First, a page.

During his geologically-oriented forays Darwin was puzzled by the unnatural juxtaposition of different rock formations including the igneous rocks. He could not know his investigations were within the Derwent River rift system, a multiple faulted graben, however, he did recognise the rock formations became less complex west of the Mt Wellington summit.
From his experience in South America, Darwin noted uplift and subsidence of terrain associated with seismic activity and was familiar with raised strand lines. These he observed in several places round Hobart and correctly deduced the land had risen relative to sea level. He also distinguished between raised shell beds due to tectonic forces and middens. Regional uplift around Hobart was confirmed when he identified perched stream channels in the upper reaches of the Derwent river. These features forced him to consider, heretically, that the land had not risen but sea level had dropped. This was another new concept for the scientific community of the day. Again, he did not discuss his theory since he feared for his professional reputation.
Fauna, Flora and the Environment. At the commencement of the HMS Beagle expedition Darwin had made his reputation as an authority on English beetles, He collected them round Hobart and was fascinated by the size of their lethal mandibles and their evolutionary function. He also noted with interest how quickly native dung beetles adapted to bovine and ovine dung in place of marsupial dung, grist for ‘survival of the most adaptable’. While voyaging on the Beagle, Darwin became a world authority on barnacles.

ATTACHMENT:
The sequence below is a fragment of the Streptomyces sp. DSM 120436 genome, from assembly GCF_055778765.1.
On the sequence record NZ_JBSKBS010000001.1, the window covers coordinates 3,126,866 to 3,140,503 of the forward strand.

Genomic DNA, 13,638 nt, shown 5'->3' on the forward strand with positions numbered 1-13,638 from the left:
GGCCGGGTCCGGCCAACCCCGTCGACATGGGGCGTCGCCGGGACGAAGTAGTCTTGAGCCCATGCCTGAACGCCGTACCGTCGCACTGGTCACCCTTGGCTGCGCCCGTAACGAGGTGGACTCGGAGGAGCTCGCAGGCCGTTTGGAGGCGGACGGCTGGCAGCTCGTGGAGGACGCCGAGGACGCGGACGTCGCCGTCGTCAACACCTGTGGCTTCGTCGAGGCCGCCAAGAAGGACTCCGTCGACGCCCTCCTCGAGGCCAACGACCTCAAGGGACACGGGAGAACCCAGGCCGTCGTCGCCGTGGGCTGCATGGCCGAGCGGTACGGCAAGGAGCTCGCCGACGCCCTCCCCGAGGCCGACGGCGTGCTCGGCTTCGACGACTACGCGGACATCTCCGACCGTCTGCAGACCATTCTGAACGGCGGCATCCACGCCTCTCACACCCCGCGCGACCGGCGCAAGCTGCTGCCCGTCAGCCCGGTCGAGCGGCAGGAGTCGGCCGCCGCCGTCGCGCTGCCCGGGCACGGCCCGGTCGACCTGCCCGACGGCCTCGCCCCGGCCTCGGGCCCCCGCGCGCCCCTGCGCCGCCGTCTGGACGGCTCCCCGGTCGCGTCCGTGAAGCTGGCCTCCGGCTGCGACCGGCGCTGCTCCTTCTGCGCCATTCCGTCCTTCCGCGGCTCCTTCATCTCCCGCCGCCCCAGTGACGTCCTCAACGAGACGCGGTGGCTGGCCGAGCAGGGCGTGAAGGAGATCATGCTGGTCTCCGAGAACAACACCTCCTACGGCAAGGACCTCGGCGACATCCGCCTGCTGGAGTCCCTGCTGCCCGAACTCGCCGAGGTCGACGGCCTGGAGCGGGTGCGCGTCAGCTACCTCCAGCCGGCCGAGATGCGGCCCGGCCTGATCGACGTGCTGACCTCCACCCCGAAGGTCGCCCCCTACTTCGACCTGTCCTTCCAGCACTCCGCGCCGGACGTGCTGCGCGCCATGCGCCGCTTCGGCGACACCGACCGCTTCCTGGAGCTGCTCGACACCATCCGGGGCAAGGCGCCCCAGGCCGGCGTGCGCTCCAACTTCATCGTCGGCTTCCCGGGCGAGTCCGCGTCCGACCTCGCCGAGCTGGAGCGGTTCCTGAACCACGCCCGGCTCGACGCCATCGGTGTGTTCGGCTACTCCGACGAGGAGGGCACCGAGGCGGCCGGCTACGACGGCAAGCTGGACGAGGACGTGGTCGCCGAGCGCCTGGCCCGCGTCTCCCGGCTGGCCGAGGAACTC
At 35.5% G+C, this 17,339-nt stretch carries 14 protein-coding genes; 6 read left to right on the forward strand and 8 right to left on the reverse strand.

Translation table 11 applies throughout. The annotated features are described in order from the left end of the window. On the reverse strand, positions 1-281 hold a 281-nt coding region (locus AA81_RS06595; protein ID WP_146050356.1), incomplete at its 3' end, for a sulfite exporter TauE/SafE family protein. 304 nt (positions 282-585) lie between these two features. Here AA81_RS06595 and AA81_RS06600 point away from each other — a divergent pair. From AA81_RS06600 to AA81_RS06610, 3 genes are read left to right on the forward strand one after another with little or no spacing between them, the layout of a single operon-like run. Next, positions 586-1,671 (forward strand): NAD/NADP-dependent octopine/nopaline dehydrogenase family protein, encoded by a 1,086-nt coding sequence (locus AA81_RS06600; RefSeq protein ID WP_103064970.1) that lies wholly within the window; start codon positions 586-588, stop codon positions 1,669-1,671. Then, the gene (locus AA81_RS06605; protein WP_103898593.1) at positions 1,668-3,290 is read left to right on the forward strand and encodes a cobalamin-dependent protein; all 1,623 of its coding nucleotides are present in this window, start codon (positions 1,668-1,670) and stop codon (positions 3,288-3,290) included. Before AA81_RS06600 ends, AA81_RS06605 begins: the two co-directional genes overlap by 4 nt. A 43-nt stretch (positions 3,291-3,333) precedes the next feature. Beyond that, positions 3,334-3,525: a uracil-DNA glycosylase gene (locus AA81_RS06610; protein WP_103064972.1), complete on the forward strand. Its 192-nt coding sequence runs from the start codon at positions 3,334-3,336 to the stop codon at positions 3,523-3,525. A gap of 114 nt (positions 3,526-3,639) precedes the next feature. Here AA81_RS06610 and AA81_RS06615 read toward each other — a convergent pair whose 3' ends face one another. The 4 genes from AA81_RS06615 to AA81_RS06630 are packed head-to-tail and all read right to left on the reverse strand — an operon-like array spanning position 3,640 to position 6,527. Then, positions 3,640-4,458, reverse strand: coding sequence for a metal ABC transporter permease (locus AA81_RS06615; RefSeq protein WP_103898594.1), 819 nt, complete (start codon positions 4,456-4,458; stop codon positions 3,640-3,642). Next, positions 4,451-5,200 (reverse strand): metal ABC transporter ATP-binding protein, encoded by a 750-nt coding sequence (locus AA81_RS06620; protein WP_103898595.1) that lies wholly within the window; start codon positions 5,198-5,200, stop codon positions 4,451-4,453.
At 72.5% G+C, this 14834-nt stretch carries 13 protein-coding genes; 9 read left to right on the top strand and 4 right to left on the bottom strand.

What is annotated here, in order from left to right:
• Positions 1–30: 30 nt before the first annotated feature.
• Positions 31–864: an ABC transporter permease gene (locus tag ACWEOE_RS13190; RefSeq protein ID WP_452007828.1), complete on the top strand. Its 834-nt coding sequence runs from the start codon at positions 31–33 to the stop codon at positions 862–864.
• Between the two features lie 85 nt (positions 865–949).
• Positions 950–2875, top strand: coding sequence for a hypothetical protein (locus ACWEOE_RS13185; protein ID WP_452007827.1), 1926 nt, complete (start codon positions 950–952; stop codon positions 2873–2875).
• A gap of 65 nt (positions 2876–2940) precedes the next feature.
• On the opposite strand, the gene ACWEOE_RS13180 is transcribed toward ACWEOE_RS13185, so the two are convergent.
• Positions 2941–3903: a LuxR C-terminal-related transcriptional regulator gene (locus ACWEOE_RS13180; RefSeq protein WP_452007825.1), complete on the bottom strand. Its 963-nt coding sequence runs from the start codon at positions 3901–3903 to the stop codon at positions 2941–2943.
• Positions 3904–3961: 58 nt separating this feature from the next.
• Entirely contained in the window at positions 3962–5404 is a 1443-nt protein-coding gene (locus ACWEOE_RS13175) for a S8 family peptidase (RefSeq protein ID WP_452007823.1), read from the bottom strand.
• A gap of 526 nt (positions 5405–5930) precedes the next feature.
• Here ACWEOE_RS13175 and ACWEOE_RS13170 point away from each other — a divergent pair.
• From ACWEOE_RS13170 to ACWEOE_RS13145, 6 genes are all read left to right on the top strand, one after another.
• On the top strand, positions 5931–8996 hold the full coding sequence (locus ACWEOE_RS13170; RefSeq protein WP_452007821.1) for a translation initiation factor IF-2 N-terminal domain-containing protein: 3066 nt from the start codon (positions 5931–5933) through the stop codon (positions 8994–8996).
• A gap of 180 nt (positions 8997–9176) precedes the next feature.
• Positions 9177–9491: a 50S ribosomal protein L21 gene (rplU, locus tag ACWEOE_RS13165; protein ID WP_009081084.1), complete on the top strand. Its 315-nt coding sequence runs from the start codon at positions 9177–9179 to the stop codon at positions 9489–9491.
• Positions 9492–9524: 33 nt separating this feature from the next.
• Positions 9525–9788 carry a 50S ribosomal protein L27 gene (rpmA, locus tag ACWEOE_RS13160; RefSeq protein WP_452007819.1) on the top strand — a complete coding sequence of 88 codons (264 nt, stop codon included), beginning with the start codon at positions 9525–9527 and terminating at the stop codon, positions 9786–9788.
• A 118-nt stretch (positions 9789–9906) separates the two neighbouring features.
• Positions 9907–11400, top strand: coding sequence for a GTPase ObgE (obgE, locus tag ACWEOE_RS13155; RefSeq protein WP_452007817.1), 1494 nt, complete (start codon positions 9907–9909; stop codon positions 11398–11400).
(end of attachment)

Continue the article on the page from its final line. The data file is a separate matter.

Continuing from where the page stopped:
On Mt Wellington Darwin marvelled at the giant tree ferns; commercial activity has now pushed this species to extinction in this region. He noted that the sub-alpine flora on Mt Wellington commenced around 2000 feet.
By 1832, thirty years after first settlement, the stream supplying Hobart’s water supply was contaminated and rendered undrinkable due to the establishment of a brewery upstream. When Darwin arrived in 1836 environmental degradation of southeast Tasmania was evident. The native land management regime had been superseded and native grass had been replaced by less robust English pasture. Large Forester kangaroos and the Thylacine were verging on extinction. John Gould, ornithologist, a few years later, noted that flocks of parakeets over Hobart were in decline.